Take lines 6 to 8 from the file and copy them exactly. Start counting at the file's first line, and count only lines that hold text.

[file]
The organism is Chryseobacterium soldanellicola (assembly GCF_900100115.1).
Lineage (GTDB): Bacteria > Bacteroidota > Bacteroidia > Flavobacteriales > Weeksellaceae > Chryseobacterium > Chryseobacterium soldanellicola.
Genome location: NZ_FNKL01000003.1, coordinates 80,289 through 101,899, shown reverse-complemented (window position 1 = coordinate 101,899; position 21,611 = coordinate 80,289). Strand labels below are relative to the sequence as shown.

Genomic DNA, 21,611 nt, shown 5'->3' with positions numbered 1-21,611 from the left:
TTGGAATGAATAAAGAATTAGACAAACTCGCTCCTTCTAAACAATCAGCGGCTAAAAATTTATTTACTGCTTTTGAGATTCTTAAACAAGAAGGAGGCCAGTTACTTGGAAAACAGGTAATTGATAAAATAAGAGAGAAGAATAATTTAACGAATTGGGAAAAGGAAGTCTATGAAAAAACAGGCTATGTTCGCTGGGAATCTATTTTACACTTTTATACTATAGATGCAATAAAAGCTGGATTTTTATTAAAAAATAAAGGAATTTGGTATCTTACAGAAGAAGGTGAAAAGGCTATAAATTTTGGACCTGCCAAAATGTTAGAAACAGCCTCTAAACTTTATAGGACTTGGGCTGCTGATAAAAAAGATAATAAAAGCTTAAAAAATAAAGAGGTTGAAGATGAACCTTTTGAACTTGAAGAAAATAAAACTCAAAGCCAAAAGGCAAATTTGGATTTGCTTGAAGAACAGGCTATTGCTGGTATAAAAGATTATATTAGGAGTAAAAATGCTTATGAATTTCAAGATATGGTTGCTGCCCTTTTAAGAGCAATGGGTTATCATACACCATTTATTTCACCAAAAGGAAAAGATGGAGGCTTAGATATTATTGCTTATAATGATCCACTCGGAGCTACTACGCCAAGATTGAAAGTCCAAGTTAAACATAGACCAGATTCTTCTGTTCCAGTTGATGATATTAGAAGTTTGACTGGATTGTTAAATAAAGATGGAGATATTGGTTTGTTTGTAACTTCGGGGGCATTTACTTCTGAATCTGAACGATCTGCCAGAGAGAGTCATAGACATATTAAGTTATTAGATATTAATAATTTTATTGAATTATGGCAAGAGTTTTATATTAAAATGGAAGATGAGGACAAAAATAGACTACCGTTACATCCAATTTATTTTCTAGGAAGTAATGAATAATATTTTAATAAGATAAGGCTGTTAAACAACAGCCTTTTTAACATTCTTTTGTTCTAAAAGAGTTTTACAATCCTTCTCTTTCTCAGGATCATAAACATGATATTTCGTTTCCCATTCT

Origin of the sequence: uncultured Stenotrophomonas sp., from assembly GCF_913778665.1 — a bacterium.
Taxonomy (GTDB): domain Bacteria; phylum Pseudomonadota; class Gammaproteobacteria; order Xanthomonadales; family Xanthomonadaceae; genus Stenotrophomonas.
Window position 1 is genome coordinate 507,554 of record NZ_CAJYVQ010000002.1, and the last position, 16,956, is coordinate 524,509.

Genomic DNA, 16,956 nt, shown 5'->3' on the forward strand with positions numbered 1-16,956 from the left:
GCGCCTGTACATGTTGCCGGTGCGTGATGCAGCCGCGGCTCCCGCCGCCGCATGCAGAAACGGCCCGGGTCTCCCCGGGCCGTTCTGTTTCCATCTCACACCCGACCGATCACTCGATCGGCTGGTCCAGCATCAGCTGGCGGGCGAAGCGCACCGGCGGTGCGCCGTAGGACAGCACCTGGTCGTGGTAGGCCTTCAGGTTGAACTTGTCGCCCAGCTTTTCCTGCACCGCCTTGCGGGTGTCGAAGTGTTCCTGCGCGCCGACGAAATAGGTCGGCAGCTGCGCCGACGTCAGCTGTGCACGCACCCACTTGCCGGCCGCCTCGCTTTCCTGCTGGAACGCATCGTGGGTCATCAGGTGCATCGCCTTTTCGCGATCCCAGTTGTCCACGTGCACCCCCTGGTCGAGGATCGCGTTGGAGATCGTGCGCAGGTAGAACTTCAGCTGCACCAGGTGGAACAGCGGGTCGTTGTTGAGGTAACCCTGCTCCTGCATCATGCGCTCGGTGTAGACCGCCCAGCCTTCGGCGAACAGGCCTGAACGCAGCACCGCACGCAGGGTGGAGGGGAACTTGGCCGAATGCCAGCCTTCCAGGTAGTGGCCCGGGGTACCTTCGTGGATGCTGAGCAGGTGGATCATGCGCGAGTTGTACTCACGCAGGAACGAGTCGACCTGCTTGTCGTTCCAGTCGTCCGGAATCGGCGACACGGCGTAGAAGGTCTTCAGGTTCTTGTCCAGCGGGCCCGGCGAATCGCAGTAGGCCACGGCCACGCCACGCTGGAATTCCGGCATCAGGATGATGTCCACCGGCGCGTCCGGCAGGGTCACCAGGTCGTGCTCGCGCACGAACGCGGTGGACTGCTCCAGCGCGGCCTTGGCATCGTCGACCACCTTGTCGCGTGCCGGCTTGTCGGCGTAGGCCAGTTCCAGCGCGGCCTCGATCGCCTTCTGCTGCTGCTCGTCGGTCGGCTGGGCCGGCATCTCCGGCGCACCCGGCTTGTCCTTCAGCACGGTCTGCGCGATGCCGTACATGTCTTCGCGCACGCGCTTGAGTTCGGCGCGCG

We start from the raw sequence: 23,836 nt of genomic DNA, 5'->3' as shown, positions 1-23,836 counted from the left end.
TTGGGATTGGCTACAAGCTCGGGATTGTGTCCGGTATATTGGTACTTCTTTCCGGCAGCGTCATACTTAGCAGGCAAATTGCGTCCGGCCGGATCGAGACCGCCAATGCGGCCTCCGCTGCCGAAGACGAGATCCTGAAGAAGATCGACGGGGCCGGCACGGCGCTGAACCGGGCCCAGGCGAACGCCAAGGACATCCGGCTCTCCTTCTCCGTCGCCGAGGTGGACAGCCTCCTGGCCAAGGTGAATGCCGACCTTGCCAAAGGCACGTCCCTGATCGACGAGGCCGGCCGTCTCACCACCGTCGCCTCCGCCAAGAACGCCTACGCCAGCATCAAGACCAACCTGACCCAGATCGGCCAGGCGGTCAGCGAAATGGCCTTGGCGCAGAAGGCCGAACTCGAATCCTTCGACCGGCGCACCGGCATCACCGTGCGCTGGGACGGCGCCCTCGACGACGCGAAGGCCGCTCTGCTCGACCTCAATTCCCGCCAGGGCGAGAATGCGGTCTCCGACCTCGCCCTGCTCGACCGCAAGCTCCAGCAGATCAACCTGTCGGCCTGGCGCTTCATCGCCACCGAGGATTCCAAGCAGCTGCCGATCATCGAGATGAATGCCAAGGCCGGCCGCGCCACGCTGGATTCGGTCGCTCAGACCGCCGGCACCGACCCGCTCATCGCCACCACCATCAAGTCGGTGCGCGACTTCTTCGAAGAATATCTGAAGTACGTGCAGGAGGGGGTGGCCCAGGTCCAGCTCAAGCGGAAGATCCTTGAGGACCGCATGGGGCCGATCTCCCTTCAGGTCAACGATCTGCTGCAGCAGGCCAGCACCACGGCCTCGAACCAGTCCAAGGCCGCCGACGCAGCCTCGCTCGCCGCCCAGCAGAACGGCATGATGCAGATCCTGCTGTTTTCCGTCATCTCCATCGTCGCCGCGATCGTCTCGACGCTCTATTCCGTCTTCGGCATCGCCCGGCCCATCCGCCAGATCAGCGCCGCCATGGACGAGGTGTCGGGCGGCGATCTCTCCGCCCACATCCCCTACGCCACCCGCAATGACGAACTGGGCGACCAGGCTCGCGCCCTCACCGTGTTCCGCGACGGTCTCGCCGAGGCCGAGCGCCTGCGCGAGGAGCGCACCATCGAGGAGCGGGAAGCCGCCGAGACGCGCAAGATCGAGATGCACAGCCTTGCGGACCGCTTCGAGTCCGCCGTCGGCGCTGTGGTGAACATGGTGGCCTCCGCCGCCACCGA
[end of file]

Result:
Origin of the sequence: uncultured Stenotrophomonas sp., from assembly GCF_913778665.1 — a bacterium.
Taxonomy (GTDB): domain Bacteria; phylum Pseudomonadota; class Gammaproteobacteria; order Xanthomonadales; family Xanthomonadaceae; genus Stenotrophomonas.
Window position 1 is genome coordinate 507,554 of record NZ_CAJYVQ010000002.1, and the last position, 16,956, is coordinate 524,509.